No great call for coins once Carson City Mint was finally able to produce them

The Joys of Collecting column from the Dec. 29, 2014, issue of Coin World
By , Speical to Coin World
Published : 12/15/14
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Last week I told of the rich Comstock Lode in Nevada and Virginia City built on the site. In the early 1860s, its mines yielded a bonanza of silver and gold metal processed by several mills, the largest of which was Gould & Curry. At the time, two Mints operated in the United States: in Philadelphia and in San Francisco. 

The builders of Nevada were proud of their industry and the towns that had arisen to service it. Times were prosperous. If a Mint could be established there, gold and silver coins could be produced with ease and efficiency. This made a great deal of sense, and the Act of March 3, 1863, authorized it.

On Oct. 31, 1864, Nevada achieved statehood. The capital was Carson City, which had been developed by Abram Curry, partner in Gould & Curry. Virginia City was only 15 miles away from Carson City. 

After an authorization on July 18, 1866, construction began of a sandstone Mint building, 60 by 90 feet in floor plan, two and one-half stories high, estimated to cost $150,000. By the time project was finished in autumn 1868, costs had mounted to $426,000.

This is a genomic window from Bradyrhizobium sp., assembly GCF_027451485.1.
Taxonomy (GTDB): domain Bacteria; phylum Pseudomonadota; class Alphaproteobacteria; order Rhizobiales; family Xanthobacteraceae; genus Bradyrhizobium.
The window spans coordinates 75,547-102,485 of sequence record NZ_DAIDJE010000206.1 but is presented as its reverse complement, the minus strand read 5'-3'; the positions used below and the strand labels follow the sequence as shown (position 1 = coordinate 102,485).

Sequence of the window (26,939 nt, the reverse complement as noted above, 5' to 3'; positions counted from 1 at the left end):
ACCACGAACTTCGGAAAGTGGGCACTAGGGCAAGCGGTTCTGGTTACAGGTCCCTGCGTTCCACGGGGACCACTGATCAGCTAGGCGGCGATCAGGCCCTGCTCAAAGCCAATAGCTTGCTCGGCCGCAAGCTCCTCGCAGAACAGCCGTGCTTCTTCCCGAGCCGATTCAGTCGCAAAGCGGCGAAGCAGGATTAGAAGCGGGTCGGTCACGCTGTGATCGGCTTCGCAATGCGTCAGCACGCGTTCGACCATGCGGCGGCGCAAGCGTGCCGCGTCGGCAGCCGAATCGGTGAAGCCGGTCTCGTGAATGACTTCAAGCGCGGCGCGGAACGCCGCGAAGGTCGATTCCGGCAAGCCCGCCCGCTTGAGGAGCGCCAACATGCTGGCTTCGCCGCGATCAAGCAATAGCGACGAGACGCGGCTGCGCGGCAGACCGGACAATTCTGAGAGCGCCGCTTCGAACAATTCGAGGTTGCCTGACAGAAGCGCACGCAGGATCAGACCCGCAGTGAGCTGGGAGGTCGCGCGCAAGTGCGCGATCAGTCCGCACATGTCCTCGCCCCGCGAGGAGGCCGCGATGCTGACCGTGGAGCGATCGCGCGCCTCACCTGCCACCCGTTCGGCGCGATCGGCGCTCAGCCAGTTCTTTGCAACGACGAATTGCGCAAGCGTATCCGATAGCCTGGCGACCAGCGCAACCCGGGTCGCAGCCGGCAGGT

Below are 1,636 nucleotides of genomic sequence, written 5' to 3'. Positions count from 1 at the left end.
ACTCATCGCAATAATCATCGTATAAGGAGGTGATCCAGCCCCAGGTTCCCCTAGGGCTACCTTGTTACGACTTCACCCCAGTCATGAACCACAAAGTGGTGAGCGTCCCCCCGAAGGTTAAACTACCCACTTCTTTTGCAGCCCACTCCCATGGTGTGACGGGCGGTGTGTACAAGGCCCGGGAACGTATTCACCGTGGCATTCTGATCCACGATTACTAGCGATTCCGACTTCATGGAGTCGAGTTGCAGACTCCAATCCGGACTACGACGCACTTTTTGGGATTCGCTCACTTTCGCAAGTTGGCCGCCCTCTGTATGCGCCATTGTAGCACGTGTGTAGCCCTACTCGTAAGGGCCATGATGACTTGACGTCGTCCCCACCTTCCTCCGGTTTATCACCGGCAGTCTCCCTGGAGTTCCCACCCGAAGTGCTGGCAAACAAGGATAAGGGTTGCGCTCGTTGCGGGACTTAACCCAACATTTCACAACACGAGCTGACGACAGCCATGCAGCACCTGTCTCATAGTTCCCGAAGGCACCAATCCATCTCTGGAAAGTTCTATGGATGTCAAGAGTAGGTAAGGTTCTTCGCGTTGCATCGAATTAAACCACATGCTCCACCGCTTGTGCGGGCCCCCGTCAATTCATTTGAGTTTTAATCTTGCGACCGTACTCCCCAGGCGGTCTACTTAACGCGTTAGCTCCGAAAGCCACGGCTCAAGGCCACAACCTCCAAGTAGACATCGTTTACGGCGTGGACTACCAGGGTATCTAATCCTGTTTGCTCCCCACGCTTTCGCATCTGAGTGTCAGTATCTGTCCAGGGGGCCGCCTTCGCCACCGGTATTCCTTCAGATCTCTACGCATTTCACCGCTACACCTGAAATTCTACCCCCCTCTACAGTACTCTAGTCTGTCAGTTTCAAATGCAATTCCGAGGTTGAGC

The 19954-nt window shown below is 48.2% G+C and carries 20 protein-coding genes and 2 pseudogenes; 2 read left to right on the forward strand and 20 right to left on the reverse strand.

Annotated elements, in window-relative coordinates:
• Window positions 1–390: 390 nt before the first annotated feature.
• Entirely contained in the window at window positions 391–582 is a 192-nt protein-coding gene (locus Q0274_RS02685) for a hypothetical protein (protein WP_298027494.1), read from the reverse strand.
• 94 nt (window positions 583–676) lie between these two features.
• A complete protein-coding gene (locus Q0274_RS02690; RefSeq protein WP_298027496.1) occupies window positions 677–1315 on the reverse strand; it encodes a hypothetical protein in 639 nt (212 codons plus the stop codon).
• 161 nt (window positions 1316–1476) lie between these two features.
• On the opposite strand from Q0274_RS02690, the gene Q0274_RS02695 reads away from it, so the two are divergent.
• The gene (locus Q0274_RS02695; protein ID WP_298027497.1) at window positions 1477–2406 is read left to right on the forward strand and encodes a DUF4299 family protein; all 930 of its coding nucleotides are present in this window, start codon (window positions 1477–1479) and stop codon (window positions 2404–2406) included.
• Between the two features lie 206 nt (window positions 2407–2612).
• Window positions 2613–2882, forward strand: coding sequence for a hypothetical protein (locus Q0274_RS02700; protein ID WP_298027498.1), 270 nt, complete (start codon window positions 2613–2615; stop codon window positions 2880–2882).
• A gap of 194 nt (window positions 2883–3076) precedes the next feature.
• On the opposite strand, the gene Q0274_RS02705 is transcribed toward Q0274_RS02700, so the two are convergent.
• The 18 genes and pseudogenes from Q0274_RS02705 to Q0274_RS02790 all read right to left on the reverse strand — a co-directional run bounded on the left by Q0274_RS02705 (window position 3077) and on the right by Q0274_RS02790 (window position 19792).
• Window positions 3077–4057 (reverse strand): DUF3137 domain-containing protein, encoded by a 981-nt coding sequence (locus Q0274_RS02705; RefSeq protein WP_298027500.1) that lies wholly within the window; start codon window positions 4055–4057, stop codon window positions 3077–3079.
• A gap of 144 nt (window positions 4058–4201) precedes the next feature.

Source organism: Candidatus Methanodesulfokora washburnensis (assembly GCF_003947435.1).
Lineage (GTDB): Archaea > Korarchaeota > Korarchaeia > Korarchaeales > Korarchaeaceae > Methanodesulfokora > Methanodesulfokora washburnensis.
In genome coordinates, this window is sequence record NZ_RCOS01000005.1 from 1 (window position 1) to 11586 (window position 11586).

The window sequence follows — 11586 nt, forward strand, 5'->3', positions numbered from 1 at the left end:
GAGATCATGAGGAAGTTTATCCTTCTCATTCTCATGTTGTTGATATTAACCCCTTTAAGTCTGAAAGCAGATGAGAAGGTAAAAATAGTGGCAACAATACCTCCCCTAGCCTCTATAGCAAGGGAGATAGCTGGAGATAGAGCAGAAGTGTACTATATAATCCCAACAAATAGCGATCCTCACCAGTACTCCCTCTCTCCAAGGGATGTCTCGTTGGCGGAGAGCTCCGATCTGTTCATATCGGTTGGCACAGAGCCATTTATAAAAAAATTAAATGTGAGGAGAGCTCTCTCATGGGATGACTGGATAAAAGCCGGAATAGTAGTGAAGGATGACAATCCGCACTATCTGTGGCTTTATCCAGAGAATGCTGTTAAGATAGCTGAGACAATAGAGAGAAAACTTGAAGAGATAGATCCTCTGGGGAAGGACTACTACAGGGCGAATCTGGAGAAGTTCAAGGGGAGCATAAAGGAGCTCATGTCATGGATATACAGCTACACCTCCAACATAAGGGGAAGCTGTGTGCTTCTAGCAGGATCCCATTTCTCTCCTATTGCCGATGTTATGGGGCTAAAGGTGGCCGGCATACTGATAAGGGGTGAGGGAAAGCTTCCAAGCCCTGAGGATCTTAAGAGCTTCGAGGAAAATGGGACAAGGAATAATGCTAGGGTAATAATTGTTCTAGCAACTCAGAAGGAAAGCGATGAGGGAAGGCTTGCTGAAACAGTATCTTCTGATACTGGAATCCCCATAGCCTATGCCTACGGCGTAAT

By December 1869 nearly everything was ready, and it was anticipated that coins bearing a distinctive Mint mark, CC, would be struck for the first time. None other than Curry was appointed as superintendent. Delays ensued, and dies did not arrive on time. 

Despite the fact that the Mint was all ready to go but could do nothing, official opening ceremonies were held on Jan. 6, 1870, by which time the facility had been in virtual readiness for a half year. At this point, bullion could be received for assaying and refining, but no coins could be struck. Finally, the dies arrived, and on Feb. 10 the first coins — silver dollars — were struck. Later in February, gold $10 coins were made for the first time at the Carson City Mint, and in March the coinage of $5 and $20 coins occurred. 

To outsiders, everything seemed to be ideal at the Carson City Mint. Reality was different.

Curry was a competitor to many other Virginia City mine owners, and the thought of having him benefit from their metal was not pleasing. Moreover, the convenience of having a regional Mint did not address logic. There was not a great call for coins in the area, as Virginia City was the only sizable settlement. They would still need to be shipped to San Francisco, to enter channels of commerce there.

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